Date Thesis Awarded
Bachelors of Arts (BA)
Cheryl L. Dickter
Catherine A. Forestell
The goal of the present study was to attempt to shift the traditional focus of visual cues to vocal cues as a basis for stereotyping. Research has consistently shown that there are a number of negative attitudes held by the American population towards Blacks. This study examined the effects of speakers' race on listeners' cognitive and affective reactions towards speakers. In Study 1, participants listened to the audio recording of a monologue by Black and White speakers. Results indicated that relative to White speakers, Black speakers were perceived as poorer communicators who had less intellectual competence, less integrity, less motivation, were more threatening, and had more potency. The purpose of Study 2 was to replicate the findings of Study 1 and to test the hypothesis that perspective-taking reduces stereotyping. Thus, after hearing the audio recording, participants wrote a paragraph about the speaker either with instructions to take the speaker's perspective or with no perspective-taking instructions. In addition to the cognitive and affective reactions measures, seating distance was used as a tool to test implicit behaviors that may result from stereotype activation. Overall, the participants perceived the White speaker as higher in intellectual competence and motivation, and as less concerned for others and less threatening than the Black speaker. However, the perspective-taking manipulations did not affect the cognitive or the affective judgments of the speakers. Additionally, seating distance did not appear to be affected by any of the variables.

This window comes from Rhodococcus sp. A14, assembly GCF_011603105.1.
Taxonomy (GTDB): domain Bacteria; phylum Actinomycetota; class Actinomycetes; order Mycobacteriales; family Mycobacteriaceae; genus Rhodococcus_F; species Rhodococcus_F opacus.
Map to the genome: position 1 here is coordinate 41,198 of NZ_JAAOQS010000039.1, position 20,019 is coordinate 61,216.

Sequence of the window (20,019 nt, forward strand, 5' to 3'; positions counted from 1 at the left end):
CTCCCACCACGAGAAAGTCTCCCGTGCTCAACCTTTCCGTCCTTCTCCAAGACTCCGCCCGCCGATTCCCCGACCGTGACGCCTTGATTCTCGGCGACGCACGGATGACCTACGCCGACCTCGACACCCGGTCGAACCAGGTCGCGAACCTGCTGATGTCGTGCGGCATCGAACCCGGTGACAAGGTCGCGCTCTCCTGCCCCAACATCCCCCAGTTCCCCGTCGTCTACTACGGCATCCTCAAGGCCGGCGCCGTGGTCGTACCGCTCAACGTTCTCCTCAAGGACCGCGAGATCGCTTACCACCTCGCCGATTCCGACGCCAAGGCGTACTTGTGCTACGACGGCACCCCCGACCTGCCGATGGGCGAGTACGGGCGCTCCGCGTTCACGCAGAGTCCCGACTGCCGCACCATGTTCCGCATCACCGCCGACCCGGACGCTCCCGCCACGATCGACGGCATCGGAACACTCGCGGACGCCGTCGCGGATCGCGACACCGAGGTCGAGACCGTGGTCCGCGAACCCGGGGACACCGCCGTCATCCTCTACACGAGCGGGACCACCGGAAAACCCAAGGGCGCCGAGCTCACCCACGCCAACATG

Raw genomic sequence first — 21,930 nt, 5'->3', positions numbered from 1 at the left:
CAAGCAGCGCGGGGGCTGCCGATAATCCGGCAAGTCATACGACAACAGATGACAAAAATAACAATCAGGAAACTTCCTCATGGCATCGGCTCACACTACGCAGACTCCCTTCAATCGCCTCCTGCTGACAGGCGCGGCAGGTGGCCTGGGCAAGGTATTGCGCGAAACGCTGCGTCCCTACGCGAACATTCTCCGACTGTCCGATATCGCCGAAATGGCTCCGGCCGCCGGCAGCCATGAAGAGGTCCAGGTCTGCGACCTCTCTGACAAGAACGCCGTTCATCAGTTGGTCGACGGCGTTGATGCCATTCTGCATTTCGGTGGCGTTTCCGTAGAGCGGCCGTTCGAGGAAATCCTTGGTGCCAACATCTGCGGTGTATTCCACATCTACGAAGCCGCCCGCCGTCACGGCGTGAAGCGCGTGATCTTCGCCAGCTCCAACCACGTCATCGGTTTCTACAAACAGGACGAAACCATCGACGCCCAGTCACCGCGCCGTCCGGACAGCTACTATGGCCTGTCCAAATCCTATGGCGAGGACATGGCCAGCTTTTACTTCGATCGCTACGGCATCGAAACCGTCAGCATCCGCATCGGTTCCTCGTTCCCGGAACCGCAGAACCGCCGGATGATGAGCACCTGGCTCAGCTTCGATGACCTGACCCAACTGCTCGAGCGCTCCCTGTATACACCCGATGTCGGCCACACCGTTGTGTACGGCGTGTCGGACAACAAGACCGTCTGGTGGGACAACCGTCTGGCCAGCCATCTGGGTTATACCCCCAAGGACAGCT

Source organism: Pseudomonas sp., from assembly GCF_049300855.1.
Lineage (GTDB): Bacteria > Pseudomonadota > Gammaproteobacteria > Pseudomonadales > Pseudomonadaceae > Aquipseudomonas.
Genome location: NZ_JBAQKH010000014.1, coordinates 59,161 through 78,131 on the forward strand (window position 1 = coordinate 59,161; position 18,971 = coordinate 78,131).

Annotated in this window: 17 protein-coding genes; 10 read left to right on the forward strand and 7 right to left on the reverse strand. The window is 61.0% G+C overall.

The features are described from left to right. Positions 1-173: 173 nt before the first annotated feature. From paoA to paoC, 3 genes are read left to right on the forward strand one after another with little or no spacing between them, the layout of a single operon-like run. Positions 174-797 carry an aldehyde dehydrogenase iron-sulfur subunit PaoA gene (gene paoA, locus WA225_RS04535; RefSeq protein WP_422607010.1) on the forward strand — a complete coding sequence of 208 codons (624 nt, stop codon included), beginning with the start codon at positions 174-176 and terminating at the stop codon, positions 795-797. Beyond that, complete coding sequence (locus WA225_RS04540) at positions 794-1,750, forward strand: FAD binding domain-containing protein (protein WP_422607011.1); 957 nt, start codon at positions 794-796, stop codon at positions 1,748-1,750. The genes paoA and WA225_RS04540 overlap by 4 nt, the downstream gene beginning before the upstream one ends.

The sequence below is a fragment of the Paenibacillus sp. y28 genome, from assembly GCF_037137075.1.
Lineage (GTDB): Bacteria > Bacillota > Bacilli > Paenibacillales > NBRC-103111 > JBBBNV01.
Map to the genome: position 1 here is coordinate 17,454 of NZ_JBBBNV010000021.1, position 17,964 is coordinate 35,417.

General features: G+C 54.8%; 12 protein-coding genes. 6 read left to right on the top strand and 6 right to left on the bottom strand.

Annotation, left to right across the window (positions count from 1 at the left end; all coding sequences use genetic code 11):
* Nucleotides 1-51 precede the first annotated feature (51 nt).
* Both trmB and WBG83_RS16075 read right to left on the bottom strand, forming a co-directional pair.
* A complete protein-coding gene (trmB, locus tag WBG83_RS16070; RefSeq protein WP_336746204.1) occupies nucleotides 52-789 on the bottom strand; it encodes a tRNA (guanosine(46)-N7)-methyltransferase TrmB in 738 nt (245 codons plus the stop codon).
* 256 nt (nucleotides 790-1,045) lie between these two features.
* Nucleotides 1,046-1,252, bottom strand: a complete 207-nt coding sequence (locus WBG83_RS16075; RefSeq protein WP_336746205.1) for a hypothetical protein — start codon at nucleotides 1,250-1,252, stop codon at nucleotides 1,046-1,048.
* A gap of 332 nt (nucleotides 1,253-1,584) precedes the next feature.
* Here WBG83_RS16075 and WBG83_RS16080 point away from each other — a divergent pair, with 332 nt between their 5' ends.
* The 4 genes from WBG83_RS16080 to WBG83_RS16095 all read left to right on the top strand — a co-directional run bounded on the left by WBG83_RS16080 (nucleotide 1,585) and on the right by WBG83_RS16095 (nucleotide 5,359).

Huston-Willis, Shanon Dawn, "Social Components of Speech Evaluation: Person Perception of Black and White Voices" (2009). Undergraduate Honors Theses. Paper 343.
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